Right to property under article 300 A
Whether the right to property is a fundamental right under the constitution of India, I am afraid that the government will not pay the fair price of my land. The government has acquired my land without payment of compensation. What is the remedy against such arbitrary decision?
You are entitled to receive fair compensation for your land. The government is bound to pay reasonable compensation before the acquisition of land under the provision of land acquisition act. In Dnyaneshwar v. State of Maharashtra, (2002) 4 Mah LJ 612 the Bombay High Court is held that depriving the petitioner of his right to compensation in violation of the right guaranteed in Article 300-A of the Constitution of India.
Right to property is still a constitutional right so that government cannot deprive a person of his property save by authority of law. In other words, the government has no power to deny a person from his property without following a just, fair and reasonable rule.
The 44th constitutional amendment act inserts article 300-A. Before this amendment, right to property was the fundamental right, enshrined in article 19 (1) (f) & 31 of the Constitution of India. However, ambit and scope of this right have diminished by the amendment above act, but the aggrieved person remains a right to move writ petition before the High Court under article 226 of the Constitution of India.
After 44th amendment, article 300-A only prohibits deprivation of the right to property by mere executive order unless that order is made or authorised by some law enacted by the legislature. Eventually, the aggrieved person can challenge the legality or fairness of procedure followed for acquisition of land instead of acquisition of land.
What is the impact of this amendment?
The government may deprive a person of his property for greater public use, and an aggrieved person cannot invoke article 32, i.e. move a writ before the Supreme Court by infringement of his fundamental right.
Supreme Court has vast power in respect of infringement of the fundamental right. More so, the court can take a judicial review of the law which infringes the fundamental right of the citizen. As of now, the right to property is not a fundamental right, therefore, therefore, the scope of judicial review does not exist [K.T. Plantation (P) Ltd. v. State of Karnataka, (2011) 9 SCC 1].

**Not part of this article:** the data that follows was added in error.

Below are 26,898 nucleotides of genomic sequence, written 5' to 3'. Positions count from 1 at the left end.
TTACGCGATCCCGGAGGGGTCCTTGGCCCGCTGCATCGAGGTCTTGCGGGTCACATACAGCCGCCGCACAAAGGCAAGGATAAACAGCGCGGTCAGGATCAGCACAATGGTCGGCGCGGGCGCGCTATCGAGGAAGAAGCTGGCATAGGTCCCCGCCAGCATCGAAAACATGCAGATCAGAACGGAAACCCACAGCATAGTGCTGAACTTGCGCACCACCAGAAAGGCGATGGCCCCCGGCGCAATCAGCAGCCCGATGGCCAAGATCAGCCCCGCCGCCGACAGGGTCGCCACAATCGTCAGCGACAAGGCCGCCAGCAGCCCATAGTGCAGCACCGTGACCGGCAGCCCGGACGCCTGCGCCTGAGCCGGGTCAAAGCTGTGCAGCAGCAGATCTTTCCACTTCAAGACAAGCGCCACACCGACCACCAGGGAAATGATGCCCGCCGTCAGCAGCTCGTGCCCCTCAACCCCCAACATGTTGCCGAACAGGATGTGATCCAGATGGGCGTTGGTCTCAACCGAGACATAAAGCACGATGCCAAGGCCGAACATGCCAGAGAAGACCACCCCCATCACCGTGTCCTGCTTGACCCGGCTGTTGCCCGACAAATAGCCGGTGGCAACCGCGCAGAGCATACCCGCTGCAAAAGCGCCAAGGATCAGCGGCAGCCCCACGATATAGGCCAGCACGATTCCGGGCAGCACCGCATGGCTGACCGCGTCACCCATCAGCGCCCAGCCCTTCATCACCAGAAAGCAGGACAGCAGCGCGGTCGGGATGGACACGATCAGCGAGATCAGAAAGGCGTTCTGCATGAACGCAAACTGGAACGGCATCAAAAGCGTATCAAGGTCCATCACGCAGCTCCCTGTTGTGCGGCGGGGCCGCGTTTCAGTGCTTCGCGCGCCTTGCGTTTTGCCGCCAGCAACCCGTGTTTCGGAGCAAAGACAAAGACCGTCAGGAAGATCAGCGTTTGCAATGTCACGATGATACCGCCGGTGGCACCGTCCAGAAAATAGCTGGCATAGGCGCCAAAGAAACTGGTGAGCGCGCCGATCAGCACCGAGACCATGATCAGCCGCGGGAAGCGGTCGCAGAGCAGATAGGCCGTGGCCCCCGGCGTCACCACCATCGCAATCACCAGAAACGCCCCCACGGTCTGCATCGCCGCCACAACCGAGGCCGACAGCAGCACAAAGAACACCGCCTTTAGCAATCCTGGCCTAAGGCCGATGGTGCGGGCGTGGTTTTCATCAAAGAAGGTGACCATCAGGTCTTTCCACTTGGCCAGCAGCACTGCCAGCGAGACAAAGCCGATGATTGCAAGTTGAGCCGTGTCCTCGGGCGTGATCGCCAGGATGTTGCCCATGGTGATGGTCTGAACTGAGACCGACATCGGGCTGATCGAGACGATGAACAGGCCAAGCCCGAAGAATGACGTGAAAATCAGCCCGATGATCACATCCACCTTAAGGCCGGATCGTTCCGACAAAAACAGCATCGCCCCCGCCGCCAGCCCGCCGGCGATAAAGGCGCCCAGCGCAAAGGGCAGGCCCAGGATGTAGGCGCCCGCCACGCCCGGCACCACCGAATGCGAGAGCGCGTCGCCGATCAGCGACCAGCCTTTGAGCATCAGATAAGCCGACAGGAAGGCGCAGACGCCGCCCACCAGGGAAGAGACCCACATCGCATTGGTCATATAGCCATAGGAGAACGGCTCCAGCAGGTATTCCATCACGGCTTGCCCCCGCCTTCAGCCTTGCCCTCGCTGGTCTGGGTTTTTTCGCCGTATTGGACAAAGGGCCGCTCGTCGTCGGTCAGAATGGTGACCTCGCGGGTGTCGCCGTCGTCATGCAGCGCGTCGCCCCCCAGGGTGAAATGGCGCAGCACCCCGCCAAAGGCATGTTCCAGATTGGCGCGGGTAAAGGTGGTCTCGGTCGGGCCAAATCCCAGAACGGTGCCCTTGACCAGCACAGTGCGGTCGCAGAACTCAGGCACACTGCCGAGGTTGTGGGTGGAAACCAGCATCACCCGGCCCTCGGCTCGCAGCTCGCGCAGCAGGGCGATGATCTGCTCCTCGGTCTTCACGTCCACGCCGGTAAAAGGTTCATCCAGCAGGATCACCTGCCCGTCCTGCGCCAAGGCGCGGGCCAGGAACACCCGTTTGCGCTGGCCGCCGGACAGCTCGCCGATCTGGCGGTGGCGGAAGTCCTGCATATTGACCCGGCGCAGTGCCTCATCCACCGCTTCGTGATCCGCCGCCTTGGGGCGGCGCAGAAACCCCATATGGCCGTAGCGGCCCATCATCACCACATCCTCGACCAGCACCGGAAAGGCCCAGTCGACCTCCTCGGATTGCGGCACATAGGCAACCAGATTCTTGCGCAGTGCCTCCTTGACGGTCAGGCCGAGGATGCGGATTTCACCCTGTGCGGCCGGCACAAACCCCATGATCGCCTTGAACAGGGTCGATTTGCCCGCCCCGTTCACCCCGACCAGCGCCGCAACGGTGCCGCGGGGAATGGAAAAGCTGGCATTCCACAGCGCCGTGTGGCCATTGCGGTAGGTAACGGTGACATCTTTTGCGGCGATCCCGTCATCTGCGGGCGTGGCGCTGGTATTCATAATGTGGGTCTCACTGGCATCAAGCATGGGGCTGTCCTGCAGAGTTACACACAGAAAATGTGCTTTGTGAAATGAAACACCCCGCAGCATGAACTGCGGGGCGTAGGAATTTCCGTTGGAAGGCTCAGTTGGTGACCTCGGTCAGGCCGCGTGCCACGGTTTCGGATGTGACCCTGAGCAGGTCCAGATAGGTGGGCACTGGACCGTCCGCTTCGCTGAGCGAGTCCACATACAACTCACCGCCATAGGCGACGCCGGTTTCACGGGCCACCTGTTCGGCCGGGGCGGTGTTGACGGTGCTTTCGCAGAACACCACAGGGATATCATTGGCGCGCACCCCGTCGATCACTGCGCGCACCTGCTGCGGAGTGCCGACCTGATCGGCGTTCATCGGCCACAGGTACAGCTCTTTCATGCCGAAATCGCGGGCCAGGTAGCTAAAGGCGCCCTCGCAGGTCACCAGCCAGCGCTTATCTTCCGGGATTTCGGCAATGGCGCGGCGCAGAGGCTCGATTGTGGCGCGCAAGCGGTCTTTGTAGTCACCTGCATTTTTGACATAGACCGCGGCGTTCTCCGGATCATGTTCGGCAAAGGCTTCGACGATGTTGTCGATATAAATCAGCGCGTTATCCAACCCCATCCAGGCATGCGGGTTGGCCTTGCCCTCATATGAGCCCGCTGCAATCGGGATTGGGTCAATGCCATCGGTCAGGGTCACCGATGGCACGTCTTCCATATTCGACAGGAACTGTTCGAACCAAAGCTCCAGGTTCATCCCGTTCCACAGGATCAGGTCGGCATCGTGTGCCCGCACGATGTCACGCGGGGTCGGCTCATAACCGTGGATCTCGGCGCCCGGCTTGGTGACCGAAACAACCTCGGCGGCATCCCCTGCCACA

Meaning of property towards 300-A
Article 300 A includes all type of property capable of being owned [Union of India v.Martin Lottery Agencies Ltd.(2009) 12 SCC 209]. It includes tangible, intangible, corporeal and incorporeal property. Article 300 A does not confine to land alone but includes intangible property like copyright, intellectual property rights, mortgage, money, any interest in the property, lease, license. The pension and gratuity are a valuable right of individual therefore protected under article 300 A.
Land acquisition and fair compensation
Government violates the rule of law by does not pay fair or adequate compensation of the land in proportionate of the prevailing market price of the property [K.T. Plantation (P) Ltd. v. State of Karnataka, (2011) 9 SCC 1]. The rule of law is the basic structure of the constitution and incorporated in article 14, 19 & 21 of the constitution.
You can challenge the acquisition procedure on the ground of violation of article 300 A along with article 14, 19 and 21. Thus, you should file a writ before the High Court under article 226 of the constitution. File such writ on the ground that state government did not pay compensation before acquiring the land.
Article 300 A mandates that fair compensation is a constitutional right of the citizen and it is mandatory for the government to pay reasonable compensation. Acquisition of land without payment of adequate compensation violates the constitutional right guaranteed under article 300-A.
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Shivendra Pratap Singh
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